Coffee Log, Year 2, Day 298


Coffee: House Drip, McDonald’s Drive-Thru; The branch I’ve been studying at doesn’t drink coffee. They make tea in the mornings or some kind of faux-Tibetan energy drink. The manager is a body cleanser. The tellers are in no more need of caffeine. But I’ve been doing this too long to start my day without the stuff, my brain knows to expect it; ages ago, in neuroscience class, I learned that the mind is plastic, and adjusts to substances and circumstances; that’s why opium addicts only tend to die of their addiction outside the opium bars – their bodies can handle the stuff when they’re in the atmosphere of the dens. If I’m going to study, I’ll indulge my minor addiction; McDonald’s coffee is bathroom towels on the way down, ones that have been sitting around too long, but has a nice aftertaste

I’ve been nose-deep in books this week (not the fun kind, but study guides). I learned about IPO’s. Initial corporate stock offerings. And today, Goldmann Sachs says they won’t take those IPO’s to market anymore for companies whose Board of Directors is only straight, white men. That means two things: 1) that there’s a price tag on diversity; 2) that price is pretty high. Good news, though like any capitalist action it’s hard to know how long it will last. Progress only happens when it pays, no telling if it’ll stop paying.

But it got me to be a bit introspective – about the work I’m doing, or will be doing once I’m licensed. And it made me hopeful, there’s good here, or at least the opportunity for it. It’s good to see a bit of silver lining alongside the harder storms of the day.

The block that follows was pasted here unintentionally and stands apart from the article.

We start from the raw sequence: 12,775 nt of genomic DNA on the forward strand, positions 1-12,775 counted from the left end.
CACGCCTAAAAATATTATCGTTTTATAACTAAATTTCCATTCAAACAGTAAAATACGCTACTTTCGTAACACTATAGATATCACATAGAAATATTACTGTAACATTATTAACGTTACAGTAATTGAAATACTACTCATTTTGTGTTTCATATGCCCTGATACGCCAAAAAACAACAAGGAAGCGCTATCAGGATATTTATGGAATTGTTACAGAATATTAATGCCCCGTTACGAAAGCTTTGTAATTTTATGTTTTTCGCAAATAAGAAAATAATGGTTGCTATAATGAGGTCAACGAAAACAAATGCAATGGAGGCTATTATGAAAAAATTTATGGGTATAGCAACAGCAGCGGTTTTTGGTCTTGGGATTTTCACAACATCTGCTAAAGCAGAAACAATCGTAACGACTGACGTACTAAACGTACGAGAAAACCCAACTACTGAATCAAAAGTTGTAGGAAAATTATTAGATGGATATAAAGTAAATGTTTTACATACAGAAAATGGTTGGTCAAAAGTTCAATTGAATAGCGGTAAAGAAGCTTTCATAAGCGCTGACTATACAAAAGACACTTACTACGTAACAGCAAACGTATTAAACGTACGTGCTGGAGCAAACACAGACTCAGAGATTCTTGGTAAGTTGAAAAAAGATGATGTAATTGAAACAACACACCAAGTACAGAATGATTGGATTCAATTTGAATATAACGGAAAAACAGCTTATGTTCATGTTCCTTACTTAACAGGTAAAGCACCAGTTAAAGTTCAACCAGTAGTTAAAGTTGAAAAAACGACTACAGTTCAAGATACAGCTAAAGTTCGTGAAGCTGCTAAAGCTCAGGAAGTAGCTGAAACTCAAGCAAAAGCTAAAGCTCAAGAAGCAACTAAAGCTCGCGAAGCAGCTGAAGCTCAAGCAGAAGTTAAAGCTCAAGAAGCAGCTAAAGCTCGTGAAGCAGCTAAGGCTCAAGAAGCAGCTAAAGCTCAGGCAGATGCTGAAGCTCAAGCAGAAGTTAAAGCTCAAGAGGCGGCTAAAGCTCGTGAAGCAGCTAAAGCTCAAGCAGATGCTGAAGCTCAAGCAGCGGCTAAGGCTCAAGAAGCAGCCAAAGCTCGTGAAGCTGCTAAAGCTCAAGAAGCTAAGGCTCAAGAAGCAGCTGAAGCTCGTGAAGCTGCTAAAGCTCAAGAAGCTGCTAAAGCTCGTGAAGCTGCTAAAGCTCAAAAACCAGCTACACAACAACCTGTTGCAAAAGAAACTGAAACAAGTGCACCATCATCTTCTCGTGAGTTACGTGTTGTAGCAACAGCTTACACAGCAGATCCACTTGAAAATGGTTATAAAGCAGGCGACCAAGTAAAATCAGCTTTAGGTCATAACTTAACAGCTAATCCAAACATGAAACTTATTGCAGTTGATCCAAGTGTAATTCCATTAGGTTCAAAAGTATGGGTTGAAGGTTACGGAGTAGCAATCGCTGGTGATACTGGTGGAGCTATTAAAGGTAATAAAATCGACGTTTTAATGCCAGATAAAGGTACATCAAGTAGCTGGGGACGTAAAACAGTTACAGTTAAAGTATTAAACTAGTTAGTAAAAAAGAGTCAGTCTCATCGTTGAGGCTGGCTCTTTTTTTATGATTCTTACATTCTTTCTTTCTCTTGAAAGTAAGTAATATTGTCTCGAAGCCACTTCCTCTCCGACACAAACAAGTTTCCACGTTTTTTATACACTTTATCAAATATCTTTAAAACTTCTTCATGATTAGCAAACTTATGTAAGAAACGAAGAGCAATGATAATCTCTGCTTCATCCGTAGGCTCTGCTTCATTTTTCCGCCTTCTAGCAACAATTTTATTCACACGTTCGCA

Currently Reading: Giovanni’s Room, James Baldwin

Support Relief for Family Suffering at the Border  – RAICES DONATION CAMPAIGN

The corporate board has become a rare bright spot for gender and racial diversity at the highest echelons of corporate America. Almost half of the open spots at S&P 500 companies went to women last year, and for the first time they made up more than a quarter of all directors. In July, the last all-male board in the S&P 500 appointed a woman.

Jeff Green, writing for Bloomberg – Goldmann to Refuse IPOs If All Directors Are White, Straight Men

Coffee Log, Year 2, Day 222


Coffee:  Maxwell House Master Blend, Office Coffee

On the way to the restaurant, E asked me what was wrong. I didn’t know what she was talking about. I said: “What are you talking about?” She pointed at my fingers, which were rubbing up on each other. We were at a red light. I had my hands in my lap. I’d worn a notch in two of my fingernails.

That’s when I realized I was sitting with depression.

It was a low day. A crook-in-your-neck kind of day. Gray clouds, I had to come into work this morning, our quarterly shift on a Saturday. I spent three hours talking to different coworkers and scrolling through the news, it was slow. I went home at lunch and stared at a black computer screen for a few minutes before fixing food. The dishes are piling up on my desk. I’ve got two pairs of shoes lop-sided, out of where they’re supposed to go.